There’s a quote that says, “some people read them like cookbooks, you read them like romance novels,” and that is appropriate for us. We both have extensive cookbook collections and still get excited to find more at the library or bookstore. Cookbooks hold the promise of education and inspiration, and if you love food as much as we do, reading them is a good way to soak it all in. We know we’re at the far end of the spectrum, so for those of you who are looking for great recipes and, therefore, meals to add to your family table, here are our favorites. We defined “favorites” as our most-used (and our must mentions because we just couldn’t stop at 10).
Four cookbooks that hit both of our Ten Favorite Cookbooks lists:
- The big yellow Gourmet edited by Ruth Reichl. Don’t be overwhelmed by the size of this book. Every single recipe that we’ve tried has been outstanding.
- All of the Barefoot Contessa books. Ina Garten has seven cookbooks now, and they all contain approachable, delicious recipes in addition to menu ideas, pantry favorites, gorgeous photos, and many other good resources.
- How to Cook Everything: 2,000 Simple Recipes for Great Food by Mark Bittman. As impossible as the title seems (how can any cookbook cover everything, we wondered), Mark Bittman does an impressive job giving multitudes of variations on ingredients and dishes, as well as his incredibly creative and helpful Top 100 lists in the back.
- The Food You Crave: Luscious Recipes for a Healthy Life by Ellie Krieger. We’ve already shared one recipe by Ellie Krieger for Pumpkin Pie Muffins. She’s a registered dietitian with a masters in nutrition and host of the Food Network show Healthy Appetite. Good-for-you recipes that are really good!
Kimberly’s other favorites:
- How to Cook without a Book by Pam Anderson
- America’s Test Kitchen Family Cookbook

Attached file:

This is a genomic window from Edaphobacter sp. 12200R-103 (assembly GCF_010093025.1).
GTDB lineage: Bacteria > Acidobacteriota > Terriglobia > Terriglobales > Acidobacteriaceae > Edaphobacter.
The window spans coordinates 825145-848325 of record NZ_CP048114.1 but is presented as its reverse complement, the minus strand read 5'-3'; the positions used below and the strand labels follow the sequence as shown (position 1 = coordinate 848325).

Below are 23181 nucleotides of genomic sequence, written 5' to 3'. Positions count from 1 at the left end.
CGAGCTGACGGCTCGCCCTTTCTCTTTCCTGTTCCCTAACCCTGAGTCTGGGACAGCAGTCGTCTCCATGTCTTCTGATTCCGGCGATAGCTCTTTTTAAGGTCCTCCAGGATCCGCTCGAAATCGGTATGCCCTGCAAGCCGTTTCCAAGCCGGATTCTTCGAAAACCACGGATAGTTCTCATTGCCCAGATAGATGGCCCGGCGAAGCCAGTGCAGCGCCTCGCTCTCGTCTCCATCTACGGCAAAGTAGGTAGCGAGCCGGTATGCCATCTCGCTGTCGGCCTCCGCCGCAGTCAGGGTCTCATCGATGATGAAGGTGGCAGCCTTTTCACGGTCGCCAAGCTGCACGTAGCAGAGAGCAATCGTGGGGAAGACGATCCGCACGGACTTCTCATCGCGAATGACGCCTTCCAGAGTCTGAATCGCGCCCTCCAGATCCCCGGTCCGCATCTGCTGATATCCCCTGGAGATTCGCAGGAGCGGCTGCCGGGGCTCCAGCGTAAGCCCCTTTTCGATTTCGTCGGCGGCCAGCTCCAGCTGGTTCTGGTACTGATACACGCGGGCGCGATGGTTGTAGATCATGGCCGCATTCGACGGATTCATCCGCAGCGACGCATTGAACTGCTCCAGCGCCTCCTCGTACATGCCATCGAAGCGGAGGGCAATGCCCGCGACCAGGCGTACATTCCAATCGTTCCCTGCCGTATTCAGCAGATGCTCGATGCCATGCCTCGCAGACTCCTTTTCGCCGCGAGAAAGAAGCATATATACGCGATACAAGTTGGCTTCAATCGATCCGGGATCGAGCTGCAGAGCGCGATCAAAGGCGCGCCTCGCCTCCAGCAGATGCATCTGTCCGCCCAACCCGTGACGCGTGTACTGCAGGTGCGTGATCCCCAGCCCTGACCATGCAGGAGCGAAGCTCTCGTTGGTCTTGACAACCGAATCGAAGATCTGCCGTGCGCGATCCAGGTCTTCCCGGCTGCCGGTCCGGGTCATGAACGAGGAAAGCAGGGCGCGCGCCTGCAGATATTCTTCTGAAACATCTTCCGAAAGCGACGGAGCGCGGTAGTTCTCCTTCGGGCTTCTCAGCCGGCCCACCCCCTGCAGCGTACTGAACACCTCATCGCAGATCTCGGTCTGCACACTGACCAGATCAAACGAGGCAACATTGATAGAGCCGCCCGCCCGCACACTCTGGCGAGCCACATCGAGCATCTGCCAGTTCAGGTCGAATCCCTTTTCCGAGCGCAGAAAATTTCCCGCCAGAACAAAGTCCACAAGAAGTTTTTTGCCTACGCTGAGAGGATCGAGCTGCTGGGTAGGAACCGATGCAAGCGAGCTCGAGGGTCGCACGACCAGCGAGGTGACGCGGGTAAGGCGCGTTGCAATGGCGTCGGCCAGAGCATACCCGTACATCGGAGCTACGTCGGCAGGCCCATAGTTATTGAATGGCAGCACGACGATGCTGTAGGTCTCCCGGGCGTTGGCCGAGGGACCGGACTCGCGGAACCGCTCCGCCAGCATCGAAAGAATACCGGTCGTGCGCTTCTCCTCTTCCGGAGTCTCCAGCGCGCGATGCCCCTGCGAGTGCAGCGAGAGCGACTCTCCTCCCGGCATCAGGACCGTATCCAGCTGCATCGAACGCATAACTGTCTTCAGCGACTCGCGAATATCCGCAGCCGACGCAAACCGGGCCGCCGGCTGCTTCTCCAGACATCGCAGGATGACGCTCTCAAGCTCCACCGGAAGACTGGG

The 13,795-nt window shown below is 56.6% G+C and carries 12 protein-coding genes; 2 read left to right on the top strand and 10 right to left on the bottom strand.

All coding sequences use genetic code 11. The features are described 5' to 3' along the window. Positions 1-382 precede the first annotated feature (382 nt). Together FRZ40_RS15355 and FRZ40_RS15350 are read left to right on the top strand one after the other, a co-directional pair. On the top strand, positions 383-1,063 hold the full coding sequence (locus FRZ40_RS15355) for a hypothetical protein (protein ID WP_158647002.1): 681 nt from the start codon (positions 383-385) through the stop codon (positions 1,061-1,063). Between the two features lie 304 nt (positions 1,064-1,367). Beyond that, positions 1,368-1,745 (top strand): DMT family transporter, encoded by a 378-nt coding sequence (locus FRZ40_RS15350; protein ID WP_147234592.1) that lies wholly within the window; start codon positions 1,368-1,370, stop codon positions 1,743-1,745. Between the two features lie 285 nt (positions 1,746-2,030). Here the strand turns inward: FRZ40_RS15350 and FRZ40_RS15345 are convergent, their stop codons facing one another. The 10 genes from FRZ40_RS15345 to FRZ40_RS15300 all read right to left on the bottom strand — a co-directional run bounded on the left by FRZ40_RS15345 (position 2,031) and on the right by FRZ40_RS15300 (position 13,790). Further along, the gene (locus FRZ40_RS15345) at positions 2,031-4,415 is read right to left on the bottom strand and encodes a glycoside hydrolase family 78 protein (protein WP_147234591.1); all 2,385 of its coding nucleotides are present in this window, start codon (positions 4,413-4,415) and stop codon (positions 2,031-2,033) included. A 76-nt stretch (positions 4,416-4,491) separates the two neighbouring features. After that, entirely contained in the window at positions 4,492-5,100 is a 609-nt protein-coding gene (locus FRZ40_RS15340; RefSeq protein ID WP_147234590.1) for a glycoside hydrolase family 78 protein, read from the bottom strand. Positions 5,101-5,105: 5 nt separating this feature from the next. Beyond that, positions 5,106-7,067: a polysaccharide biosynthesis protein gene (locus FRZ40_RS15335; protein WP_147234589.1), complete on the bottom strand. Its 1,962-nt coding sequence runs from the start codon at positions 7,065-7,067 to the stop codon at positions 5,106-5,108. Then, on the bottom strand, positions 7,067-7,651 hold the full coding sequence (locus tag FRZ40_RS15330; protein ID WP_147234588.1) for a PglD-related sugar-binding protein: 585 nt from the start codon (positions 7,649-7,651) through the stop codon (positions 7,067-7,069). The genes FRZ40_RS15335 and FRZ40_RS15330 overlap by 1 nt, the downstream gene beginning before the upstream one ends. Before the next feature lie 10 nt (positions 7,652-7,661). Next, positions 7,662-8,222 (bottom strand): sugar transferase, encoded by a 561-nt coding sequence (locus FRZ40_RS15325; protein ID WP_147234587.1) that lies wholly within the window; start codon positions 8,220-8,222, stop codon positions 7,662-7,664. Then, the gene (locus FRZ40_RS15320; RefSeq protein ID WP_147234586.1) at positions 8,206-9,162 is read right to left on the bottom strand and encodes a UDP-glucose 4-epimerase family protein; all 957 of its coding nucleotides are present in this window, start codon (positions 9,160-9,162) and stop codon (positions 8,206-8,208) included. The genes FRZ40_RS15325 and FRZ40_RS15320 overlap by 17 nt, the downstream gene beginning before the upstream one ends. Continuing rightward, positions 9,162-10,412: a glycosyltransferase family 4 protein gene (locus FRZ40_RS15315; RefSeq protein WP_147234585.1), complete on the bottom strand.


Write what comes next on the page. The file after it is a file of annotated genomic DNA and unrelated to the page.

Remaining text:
- Indian Cooking by Madhur Jaffrey
- Marcella Cucina by Marcella Hazan
- World Vegetarian by Madhur Jaffrey
- All About Braising by Molly Stevens
Sharon’s other favorites:
- The Best Make-Ahead Recipe from the Editors of Cook’s Illustrated
- The Joy of Cooking by Rombauer and Becker (I use the 1975 edition)
- The New Basics Cookbook by Rosso & Lukins
- Rick Bayless’s Mexican Kitchen by Rick Bayless
- The Breath of a Wok by Grace Young and Alan Richardson
- Vegetarian Cooking for Everyone by Deborah Madison
In addition to our favorites that get frequent and heavy usage, we also have our “must mentions” – cookbooks that we depend on for variation or an expertise in a specialty area or cuisine.
Must Mentions: local and regional cookbooks so that we can best use local ingredients, Junior League Cookbooks (Sharon – I have several but like the Centennial Cookbook compendium); The Family Dinner: Great Ways to Connect with Your Kids One Meal at a Time by Laurie David; Patricia Wells’ Trattoria, Wofgang Puck and Mario Batali for Italian; The Splendid Table’s How to Eat Supper for a great education; Mastering the Art of French Cooking, Volume One by Child, Bertholle, and Beck for inspiration; and a brand new favorite, Family Table by Michael Romano & Karen Stabiner. Specialty cookbooks: Cheese Primer by Steven Jenkins; Jeni’s Splendid Ice Creams at Home by our brilliant Columbus friend, Jeni Britton Bauer; Michael Pollan’s books on food policy issues; and Martha Stewart’s books and magazines for kitchen organization, menus, meal presentation, and special events.
Happy reading and eating!